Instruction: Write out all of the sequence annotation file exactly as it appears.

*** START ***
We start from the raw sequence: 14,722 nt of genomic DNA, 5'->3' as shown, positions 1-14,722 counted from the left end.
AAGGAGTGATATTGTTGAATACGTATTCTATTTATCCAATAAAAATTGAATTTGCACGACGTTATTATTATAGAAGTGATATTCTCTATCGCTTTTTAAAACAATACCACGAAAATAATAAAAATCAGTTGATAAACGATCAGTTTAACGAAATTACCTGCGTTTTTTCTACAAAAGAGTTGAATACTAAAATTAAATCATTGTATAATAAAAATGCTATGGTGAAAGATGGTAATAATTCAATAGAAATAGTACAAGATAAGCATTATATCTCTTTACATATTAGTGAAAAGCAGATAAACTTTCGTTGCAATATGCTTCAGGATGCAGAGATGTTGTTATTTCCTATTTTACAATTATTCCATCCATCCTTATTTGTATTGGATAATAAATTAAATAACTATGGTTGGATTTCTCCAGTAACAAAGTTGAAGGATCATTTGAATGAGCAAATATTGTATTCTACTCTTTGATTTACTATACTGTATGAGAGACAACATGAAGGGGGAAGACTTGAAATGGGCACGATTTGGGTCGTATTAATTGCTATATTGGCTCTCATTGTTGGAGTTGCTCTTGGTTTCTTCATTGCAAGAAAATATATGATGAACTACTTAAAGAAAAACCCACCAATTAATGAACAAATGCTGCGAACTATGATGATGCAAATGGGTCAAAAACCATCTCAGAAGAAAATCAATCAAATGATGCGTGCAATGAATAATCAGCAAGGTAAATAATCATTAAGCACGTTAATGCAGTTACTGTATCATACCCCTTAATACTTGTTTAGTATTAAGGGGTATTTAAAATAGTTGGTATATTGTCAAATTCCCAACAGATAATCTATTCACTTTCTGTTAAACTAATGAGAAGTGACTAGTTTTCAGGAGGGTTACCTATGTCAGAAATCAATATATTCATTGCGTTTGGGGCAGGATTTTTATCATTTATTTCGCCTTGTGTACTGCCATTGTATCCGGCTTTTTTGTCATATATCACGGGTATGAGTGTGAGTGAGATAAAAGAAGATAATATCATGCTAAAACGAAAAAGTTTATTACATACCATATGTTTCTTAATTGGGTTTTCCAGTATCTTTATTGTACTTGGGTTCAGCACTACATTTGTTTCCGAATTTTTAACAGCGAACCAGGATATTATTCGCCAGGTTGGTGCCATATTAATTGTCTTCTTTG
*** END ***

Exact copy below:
We start from the raw sequence: 14,722 nt of genomic DNA, 5'->3' as shown, positions 1-14,722 counted from the left end.
AAGGAGTGATATTGTTGAATACGTATTCTATTTATCCAATAAAAATTGAATTTGCACGACGTTATTATTATAGAAGTGATATTCTCTATCGCTTTTTAAAACAATACCACGAAAATAATAAAAATCAGTTGATAAACGATCAGTTTAACGAAATTACCTGCGTTTTTTCTACAAAAGAGTTGAATACTAAAATTAAATCATTGTATAATAAAAATGCTATGGTGAAAGATGGTAATAATTCAATAGAAATAGTACAAGATAAGCATTATATCTCTTTACATATTAGTGAAAAGCAGATAAACTTTCGTTGCAATATGCTTCAGGATGCAGAGATGTTGTTATTTCCTATTTTACAATTATTCCATCCATCCTTATTTGTATTGGATAATAAATTAAATAACTATGGTTGGATTTCTCCAGTAACAAAGTTGAAGGATCATTTGAATGAGCAAATATTGTATTCTACTCTTTGATTTACTATACTGTATGAGAGACAACATGAAGGGGGAAGACTTGAAATGGGCACGATTTGGGTCGTATTAATTGCTATATTGGCTCTCATTGTTGGAGTTGCTCTTGGTTTCTTCATTGCAAGAAAATATATGATGAACTACTTAAAGAAAAACCCACCAATTAATGAACAAATGCTGCGAACTATGATGATGCAAATGGGTCAAAAACCATCTCAGAAGAAAATCAATCAAATGATGCGTGCAATGAATAATCAGCAAGGTAAATAATCATTAAGCACGTTAATGCAGTTACTGTATCATACCCCTTAATACTTGTTTAGTATTAAGGGGTATTTAAAATAGTTGGTATATTGTCAAATTCCCAACAGATAATCTATTCACTTTCTGTTAAACTAATGAGAAGTGACTAGTTTTCAGGAGGGTTACCTATGTCAGAAATCAATATATTCATTGCGTTTGGGGCAGGATTTTTATCATTTATTTCGCCTTGTGTACTGCCATTGTATCCGGCTTTTTTGTCATATATCACGGGTATGAGTGTGAGTGAGATAAAAGAAGATAATATCATGCTAAAACGAAAAAGTTTATTACATACCATATGTTTCTTAATTGGGTTTTCCAGTATCTTTATTGTACTTGGGTTCAGCACTACATTTGTTTCCGAATTTTTAACAGCGAACCAGGATATTATTCGCCAGGTTGGTGCCATATTAATTGTCTTCTTTG